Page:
Earth Defense Force: Iron Rain

  • Online Co-Op: 6 Players
  • Couch Co-Op: 2 Players
  • + Co-Op Campaign
Earth Defense Force: Iron Rain Co-Op Review
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Earth Defense Force: Iron Rain Co-Op Review

One shout of "EDF!" for every online co-op player

Earth Defense Force is a cult favorite series traditionally developed by Japanese indie developer Sandlot and published by D3 Publisher. D3 Publisher has never been shy about allowing spin-off games to come from different developers, including the disappointing American-developed entry EDF: Insect Armageddon. Eight years later, developer Yuke’s has released an entry targeted at western audiences in the form of Earth Defense Force: Iron Rain. Not only is Iron Rain a fresh new take on the series, it adds 6-player online co-op!

Iron Rain takes place in a different continuity than other EDFs. This one begins with a single-player tutorial mission. After the tutorial, players get to customize their character – a first for the series. Customizations include gender, a few body types, facial details, and a stunning array of clothing. Only a few tops, bottoms, headwear, and facial accessories are available early on. But as you complete missions, you’ll unlock a surprising array of gear with which to personalize your soldier’s look. Dressing burly men in dainty ladies’ clothing or adorning your female fighter with cat ears or a hockey mask are just a few of the myriad options.

Beyond customization, Iron Rain brings several changes from mainline EDF games. First, Yuke’s developed it with the Unreal Engine rather than Sandlot’s in-house engine. The result is a much more beautiful game with larger, more detailed characters, impressive environmental textures, improved lighting, and gorgeous explosions. Like Insect Armageddon, this one displays less enemies on-screen than traditional EDFs – but things still get pretty hectic. The default camera angle positions your hero a bit far to the left side of the screen, but you can switch to a more standard angle as well.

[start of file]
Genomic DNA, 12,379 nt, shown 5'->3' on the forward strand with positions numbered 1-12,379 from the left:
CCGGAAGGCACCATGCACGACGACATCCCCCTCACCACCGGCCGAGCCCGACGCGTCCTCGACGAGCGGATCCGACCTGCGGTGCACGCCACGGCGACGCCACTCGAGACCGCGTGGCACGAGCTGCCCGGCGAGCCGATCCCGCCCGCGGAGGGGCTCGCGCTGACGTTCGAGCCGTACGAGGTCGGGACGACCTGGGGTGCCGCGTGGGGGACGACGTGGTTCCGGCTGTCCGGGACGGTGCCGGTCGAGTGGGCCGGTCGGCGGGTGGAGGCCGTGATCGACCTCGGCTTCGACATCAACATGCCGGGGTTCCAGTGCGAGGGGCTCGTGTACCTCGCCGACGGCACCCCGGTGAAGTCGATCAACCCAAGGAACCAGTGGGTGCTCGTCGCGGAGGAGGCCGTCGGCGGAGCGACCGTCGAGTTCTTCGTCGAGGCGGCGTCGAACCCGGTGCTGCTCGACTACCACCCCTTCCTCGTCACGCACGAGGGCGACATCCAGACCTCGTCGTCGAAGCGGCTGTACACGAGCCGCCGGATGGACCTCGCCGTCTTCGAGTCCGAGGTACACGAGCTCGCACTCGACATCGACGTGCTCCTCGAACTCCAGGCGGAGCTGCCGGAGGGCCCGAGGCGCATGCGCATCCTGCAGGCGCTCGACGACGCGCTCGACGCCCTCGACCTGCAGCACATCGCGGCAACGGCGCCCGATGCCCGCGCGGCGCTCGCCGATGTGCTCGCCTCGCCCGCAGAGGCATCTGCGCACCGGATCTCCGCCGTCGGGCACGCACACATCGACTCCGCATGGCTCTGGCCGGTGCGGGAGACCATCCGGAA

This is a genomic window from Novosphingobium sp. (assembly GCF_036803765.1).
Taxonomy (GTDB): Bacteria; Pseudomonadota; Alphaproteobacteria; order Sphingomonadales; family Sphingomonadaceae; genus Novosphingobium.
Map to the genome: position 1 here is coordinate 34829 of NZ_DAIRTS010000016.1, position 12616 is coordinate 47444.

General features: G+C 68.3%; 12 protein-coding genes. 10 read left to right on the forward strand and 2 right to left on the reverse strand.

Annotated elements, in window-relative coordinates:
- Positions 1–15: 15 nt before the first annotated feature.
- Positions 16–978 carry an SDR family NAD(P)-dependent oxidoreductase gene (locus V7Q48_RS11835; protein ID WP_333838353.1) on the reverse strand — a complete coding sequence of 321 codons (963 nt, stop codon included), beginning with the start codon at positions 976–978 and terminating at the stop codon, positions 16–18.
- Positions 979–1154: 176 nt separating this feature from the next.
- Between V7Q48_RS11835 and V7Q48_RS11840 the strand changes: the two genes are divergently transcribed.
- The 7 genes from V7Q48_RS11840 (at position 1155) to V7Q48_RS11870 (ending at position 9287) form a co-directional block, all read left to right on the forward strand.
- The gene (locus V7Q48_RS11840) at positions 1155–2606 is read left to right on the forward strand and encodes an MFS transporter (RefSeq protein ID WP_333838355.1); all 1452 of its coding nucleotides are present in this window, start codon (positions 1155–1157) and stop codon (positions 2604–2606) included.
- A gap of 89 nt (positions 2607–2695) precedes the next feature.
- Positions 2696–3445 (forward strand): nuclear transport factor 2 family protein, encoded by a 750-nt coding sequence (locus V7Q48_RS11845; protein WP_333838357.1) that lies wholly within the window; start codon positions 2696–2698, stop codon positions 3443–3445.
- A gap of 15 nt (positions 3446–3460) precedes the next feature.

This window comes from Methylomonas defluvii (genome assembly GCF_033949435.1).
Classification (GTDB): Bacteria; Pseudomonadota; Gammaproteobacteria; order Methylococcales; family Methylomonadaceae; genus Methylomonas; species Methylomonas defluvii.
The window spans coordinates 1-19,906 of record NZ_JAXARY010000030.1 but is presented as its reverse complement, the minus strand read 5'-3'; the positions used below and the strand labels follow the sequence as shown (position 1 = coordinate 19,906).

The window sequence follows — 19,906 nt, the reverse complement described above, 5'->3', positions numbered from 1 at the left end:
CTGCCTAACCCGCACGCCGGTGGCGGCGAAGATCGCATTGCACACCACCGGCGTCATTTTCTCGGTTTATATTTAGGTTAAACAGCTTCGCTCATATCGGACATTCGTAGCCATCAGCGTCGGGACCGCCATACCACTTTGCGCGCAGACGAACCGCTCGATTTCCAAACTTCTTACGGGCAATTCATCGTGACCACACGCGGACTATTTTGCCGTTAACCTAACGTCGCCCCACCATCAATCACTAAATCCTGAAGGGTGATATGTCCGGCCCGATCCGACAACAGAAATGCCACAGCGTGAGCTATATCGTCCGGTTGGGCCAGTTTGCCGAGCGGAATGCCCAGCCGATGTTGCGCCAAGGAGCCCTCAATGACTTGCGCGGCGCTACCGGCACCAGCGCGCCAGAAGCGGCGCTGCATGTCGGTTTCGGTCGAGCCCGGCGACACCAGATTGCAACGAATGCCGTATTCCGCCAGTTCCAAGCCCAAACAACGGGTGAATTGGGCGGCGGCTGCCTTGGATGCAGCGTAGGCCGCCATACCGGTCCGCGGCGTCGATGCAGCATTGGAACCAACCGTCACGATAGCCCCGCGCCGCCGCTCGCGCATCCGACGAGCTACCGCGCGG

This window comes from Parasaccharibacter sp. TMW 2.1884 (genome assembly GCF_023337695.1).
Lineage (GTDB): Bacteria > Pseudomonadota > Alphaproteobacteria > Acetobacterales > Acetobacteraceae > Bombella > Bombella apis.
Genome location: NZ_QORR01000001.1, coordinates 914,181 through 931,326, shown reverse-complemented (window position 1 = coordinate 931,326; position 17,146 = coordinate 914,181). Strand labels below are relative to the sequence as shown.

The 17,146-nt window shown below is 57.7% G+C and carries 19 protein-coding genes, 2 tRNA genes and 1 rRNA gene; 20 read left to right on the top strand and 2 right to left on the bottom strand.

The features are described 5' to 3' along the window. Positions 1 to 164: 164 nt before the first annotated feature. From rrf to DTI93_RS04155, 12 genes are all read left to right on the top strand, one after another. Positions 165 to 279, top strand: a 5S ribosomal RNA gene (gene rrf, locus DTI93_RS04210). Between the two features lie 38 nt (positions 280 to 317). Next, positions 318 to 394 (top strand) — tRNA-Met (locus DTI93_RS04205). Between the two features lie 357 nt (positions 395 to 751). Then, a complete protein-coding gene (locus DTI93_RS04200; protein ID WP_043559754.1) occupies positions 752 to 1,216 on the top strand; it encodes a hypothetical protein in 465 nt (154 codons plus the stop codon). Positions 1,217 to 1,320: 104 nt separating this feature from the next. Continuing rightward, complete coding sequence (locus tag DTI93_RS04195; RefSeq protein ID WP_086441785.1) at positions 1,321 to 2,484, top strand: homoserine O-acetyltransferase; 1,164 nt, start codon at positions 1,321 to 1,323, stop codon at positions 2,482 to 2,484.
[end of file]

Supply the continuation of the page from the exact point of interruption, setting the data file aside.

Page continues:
With the new look comes a small array of familiar enemies and numerous entirely new ones. Ants, flying ants, and spiders should all be familiar to EDF veterans, though these spiders primarily attack by spawning explosive babies rather than spitting webs. New foes include scorpions (with obnoxious poisonous venom), gas-spewing beetles, several types of robots, and even a fresh pair of kaiju monsters. A few of these beasties aren’t necessarily fun to fight – the skinny, plant-like Sideros are particularly deadly – but encountering so many new-fangled enemies in an EDF game feels downright opulent.

Combat against those alien and insectoid monsters stands out from previous EDFs thanks to Iron Rain’s novel lineup of playable classes (referred to in-game as PA-Gear). Each class has unique stats that make it better than others at defense, mobility, or item capacity. Initially, players can select from the Trooper and Jet Lifter, this game’s equivalent of the Ranger and Jet Diver. But after twenty or so campaign missions, the Heavy Striker (Fencer) and Prowl Rider will unlock as well. Beating the final mission unlocks a fifth class as well. The Prowl Rider is a brand-new class that can grapple onto objects and buildings à la Attack on Titan and has a particularly cool Overdrive ability. Overdrive is a new mechanic that can be used once per mission (unless you bring along an extra energy core).

Overdrive lasts for a short time and enables unlimited energy for dodging/blocking/etc. as well as faster reloading. It also allows the Prowl Rider to summon a giant insect mount. There are three regular mounts to choose from: ant, spider, and scorpion, along with three that unlock after beating the game. Mounts tend to die in one hit on higher difficulties, annoyingly. But they can greatly assist with damage and dodging while they last.